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Diabetes Technol Ther. 2017 Nov;19(11):641-650. doi: 10.1089/dia.2017.0175. Epub 2017 Oct 5.

Detailed Analysis of Insulin Absorption Variability and the Tissue Response to Continuous Subcutaneous Insulin Infusion Catheter Implantation in Swine.

Author information

1
1 Department of Anesthesiology, Jefferson Artificial Pancreas Center, Sidney Kimmel Medical College, Thomas Jefferson University , Philadelphia, Pennsylvania.
2
2 Division of Endocrinology and Diabetology, Department of Internal Medicine, Medical University of Graz , Graz, Austria .
3
3 Department of Pathology, Sidney Kimmel Medical College, Thomas Jefferson University , Philadelphia, Pennsylvania.
4
4 Animas Corporation , West Chester, Pennsylvania.
5
5 Department of Pharmacology and Experimental Therapeutics, Sidney Kimmel Medical College, Thomas Jefferson University , Philadelphia, Pennsylvania.

Abstract

BACKGROUND:

Worldwide, ∼1 million people manage their type 1 diabetes with an insulin pump and a continuous subcutaneous insulin infusion (CSII) catheter. Patients routinely insert a new catheter every 2-3 days due to increasing variability of insulin absorption over time. Catheter insertion and maintenance damage capillaries, lymphatics, cells, and connective tissue leading to an acute inflammatory response.

METHODS:

We compared an investigational CSII catheter (IC) and a commercial CSII catheter (CC) regarding insulin absorption pharmacokinetics (PK) and tissue inflammation. The two different catheter designs were implanted into the subcutaneous tissue of six swine for 5 days. Insulin boluses were given on days 1, 3, and 5 of wear-time to assess PK. Tissue around catheters was excised and stained to visualize inflammation and morphological changes of adjacent tissue.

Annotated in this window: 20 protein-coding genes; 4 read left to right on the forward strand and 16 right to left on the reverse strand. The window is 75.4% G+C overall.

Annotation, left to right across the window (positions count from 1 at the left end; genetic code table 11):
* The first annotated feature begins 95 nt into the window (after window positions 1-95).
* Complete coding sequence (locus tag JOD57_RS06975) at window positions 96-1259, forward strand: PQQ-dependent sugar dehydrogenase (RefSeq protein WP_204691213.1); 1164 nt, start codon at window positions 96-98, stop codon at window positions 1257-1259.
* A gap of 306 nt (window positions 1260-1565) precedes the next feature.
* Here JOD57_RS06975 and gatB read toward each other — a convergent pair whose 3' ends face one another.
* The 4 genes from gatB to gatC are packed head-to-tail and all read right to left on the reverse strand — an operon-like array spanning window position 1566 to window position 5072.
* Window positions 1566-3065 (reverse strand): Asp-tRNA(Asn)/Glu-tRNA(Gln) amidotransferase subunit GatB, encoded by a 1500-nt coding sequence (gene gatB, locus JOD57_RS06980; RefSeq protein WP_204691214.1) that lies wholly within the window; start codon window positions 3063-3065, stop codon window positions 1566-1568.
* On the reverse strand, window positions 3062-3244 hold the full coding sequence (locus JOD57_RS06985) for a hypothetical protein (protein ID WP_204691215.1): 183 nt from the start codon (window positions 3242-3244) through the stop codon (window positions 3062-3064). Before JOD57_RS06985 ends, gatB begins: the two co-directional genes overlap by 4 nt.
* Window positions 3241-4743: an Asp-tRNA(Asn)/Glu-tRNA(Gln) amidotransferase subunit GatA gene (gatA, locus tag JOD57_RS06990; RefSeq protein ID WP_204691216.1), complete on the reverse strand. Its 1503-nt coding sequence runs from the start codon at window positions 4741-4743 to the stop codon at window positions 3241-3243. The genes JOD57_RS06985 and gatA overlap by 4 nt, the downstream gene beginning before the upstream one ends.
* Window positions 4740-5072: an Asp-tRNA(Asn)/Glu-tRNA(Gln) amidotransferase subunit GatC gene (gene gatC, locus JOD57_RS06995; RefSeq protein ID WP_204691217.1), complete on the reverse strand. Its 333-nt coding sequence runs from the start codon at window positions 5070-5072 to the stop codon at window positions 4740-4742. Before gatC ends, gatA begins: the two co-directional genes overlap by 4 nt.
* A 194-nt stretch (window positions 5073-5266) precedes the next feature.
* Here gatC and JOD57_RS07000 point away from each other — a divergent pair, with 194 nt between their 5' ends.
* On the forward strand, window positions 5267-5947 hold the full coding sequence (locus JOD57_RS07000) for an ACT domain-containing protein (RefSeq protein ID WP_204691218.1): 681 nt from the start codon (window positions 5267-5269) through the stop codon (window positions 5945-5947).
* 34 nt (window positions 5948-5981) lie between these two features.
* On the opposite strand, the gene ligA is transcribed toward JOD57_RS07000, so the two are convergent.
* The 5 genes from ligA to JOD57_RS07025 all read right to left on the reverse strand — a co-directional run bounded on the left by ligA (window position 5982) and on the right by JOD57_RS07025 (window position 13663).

RESULTS:

Insulin absorption was better when infused through a CC with highest Cmax and fastest tmax values on day 5 of catheter wear-time. Both catheter types produced high intra- and intersubject day-to-day insulin absorption variability. The IC caused significantly more tissue disruption and lead to irregular changes in tissue morphology. Both catheter types were surrounded by a layer of inflammatory tissue that varied in composition, thickness, and density over time. A catheter that was manually inserted by pushing a sharp tip through the skin caused more trauma and variability than a 90° Teflon cannula with automated insertion.

CONCLUSIONS:

Insulin absorption variability could be attributed to the layer of inflammatory tissue, which may function as a mechanical barrier to insulin flow into adjacent vascular tissue. The impact of the acute inflammatory tissue response on insulin absorption has to be considered in future catheter designs. A catheter that was manually inserted by pushing a sharp tip through the skin caused more trauma and variability than a 90° Teflon cannula with automated insertion.

KEYWORDS:

Adipose tissue inflammation; CSII catheter; CSII therapy; Inflammatory response; Insulin absorption variability; Insulin pharmacokinetics

PMID:
28981324
PMCID:
PMC5689134
DOI:
10.1089/dia.2017.0175
[Indexed for MEDLINE]
Free PMC Article

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